Daily Archives: December 4, 2010
Dave Armstrong is a braver man than I: he attended a “secular Bible study” in his native Detroit in order to answer questions about the Christian (in Dave’s case, Roman Catholic) position on Scripture. In all, 16 atheists attended to ask Dave questions.
Dave was fortunate to get a good group. They were open to dialog. Not like the group of militant anti-Christian atheists that populate the Why Won’t God Heal Amputees discussion board. (That was a waste of my time; why did I even sign up and post at all?) The majority of Internet atheists are the militant variety who refuse to listen to any Christian response to their nonsense.
Dave had a few great insights into the atheist mindset that are worth a short discussion. First:
DagoodS asked the group (17 including myself) how many believed that miracles occur. I was the only one to raise my hand. Then he asked how many believed that miracles might possibly occur. Jon raised his hand, and possibly one other. Only one or two even allowed the bare possibility. This exactly illustrated the point I was to make.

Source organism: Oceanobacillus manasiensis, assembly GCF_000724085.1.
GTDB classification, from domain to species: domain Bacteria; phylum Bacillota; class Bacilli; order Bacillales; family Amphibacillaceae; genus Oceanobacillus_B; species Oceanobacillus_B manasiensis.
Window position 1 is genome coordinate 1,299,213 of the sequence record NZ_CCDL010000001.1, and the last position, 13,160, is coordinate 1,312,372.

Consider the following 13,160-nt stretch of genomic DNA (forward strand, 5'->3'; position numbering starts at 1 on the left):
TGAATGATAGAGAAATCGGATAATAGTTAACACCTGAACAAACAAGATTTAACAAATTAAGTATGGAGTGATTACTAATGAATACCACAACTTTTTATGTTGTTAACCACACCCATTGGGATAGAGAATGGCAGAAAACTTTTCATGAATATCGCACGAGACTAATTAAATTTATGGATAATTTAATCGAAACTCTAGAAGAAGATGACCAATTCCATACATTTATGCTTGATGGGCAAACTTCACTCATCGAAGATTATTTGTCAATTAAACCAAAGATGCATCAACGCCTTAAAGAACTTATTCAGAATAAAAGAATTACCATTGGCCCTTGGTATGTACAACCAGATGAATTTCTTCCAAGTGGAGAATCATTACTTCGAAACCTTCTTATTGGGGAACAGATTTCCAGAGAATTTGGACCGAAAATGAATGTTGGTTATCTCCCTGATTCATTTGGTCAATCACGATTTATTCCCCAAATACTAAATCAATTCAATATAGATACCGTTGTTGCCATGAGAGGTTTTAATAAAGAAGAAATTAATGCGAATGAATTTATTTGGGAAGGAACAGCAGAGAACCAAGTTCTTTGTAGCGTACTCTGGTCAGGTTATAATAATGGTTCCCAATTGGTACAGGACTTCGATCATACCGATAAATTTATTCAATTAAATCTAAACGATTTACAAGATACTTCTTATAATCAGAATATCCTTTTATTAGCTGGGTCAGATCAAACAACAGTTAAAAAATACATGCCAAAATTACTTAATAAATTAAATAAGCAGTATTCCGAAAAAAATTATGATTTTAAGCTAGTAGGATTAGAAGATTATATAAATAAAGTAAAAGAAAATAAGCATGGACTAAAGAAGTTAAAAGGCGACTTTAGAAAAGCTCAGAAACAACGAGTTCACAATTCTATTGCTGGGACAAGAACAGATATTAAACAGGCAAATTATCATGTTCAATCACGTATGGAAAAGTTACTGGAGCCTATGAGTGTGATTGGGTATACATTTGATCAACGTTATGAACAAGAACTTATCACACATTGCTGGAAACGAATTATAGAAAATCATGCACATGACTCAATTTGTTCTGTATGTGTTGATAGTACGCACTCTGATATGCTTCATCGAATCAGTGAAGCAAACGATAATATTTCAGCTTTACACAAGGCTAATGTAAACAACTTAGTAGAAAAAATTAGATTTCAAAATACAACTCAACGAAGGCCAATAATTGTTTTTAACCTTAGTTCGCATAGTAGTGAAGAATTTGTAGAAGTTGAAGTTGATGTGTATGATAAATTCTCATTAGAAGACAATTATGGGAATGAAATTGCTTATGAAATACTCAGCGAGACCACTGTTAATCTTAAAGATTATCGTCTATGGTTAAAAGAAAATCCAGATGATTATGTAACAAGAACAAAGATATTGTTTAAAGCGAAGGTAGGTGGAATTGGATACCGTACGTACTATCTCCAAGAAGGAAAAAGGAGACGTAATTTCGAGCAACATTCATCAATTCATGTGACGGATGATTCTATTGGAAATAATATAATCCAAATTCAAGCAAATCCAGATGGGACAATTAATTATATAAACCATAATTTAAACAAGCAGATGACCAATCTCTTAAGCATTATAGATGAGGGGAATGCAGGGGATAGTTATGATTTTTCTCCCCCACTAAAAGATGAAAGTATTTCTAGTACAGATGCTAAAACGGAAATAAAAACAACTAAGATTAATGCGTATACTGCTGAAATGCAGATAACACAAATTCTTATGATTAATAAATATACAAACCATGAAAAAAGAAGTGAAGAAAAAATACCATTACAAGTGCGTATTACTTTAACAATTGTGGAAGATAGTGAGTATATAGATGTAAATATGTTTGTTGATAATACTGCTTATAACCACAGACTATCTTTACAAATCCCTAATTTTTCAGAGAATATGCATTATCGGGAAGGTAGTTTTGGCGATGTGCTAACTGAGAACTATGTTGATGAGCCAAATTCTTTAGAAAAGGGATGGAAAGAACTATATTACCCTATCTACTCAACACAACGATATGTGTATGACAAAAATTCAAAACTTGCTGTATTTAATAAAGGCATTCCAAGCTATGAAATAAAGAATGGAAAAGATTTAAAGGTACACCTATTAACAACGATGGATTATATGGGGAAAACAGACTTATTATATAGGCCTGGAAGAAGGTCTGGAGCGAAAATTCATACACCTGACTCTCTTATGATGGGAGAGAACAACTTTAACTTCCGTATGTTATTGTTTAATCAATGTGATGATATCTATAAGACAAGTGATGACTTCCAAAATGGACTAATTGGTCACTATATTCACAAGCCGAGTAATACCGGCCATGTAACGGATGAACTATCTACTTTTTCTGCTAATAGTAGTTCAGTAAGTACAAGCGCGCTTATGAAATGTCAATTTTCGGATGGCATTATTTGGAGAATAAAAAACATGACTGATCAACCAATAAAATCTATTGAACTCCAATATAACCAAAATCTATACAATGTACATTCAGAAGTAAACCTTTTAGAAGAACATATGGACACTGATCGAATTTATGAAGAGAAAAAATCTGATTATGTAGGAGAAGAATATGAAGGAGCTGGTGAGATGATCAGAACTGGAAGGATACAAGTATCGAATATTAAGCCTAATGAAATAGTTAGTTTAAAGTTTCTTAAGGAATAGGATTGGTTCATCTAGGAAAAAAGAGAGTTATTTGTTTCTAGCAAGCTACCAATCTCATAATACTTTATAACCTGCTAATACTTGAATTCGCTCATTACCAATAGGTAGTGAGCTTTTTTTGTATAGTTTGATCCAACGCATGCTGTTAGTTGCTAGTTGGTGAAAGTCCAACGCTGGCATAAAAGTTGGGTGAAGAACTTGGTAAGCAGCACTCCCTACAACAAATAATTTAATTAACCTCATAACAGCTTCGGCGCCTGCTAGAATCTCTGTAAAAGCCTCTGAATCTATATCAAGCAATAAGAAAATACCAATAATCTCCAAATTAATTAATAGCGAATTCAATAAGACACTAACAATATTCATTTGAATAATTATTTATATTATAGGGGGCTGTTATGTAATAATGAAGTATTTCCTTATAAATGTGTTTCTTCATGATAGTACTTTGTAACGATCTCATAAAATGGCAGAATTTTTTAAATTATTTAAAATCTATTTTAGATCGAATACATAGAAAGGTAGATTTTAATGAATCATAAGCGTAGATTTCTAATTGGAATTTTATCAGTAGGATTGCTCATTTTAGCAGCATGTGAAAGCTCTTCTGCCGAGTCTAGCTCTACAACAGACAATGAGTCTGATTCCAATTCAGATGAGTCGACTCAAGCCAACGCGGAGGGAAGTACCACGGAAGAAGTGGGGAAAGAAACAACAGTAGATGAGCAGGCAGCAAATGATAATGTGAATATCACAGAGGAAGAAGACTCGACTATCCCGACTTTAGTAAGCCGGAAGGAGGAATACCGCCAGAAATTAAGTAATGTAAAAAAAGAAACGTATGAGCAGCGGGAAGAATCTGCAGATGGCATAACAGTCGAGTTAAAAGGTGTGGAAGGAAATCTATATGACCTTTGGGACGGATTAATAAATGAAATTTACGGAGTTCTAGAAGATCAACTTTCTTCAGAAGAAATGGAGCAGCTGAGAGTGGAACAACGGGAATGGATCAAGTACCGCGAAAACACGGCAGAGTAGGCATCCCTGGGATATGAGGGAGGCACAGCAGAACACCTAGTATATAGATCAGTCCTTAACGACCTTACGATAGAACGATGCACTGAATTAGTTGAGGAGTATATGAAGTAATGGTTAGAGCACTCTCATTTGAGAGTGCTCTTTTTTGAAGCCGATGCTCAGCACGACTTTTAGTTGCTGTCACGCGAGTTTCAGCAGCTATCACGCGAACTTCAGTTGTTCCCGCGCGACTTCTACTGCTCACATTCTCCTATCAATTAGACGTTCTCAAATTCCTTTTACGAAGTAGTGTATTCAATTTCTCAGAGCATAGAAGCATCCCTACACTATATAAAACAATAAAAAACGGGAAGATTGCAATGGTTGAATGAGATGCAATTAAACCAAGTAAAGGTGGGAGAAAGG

DagoodS was saying that it is more difficult to believe an extraordinary miracle or event than to believe in one that is more commonplace. True enough as far as it goes. But I said (paraphrasing), “you don’t believe that any miracles are possible, not even this book raising itself an inch off the table, so it is pointless for you to say that it is hard to believe in a great miracle, when in fact you don’t believe in any miracles whatsoever.” No response. . . .
This being the case, for an atheist (ostensibly with an “open mind”) to examine evidence for the Resurrection of Jesus, is almost a farcical enterprise from the start (at least from a Christian perspective) because they commence the analysis with the extremely hostile presuppositions of: (1) No miracles can occur in the nature of things; (2) #1 logically follows because, of course, under fundamental atheist presuppositions, there is no God to perform any miracle; (3) The New Testament documents are fundamentally untrustworthy and historically suspect, having been written by gullible, partisan Christians; particularly because, for most facts presented therein, there is not (leaving aside archaeological evidences) written secular corroborating evidence. Read the rest of this entry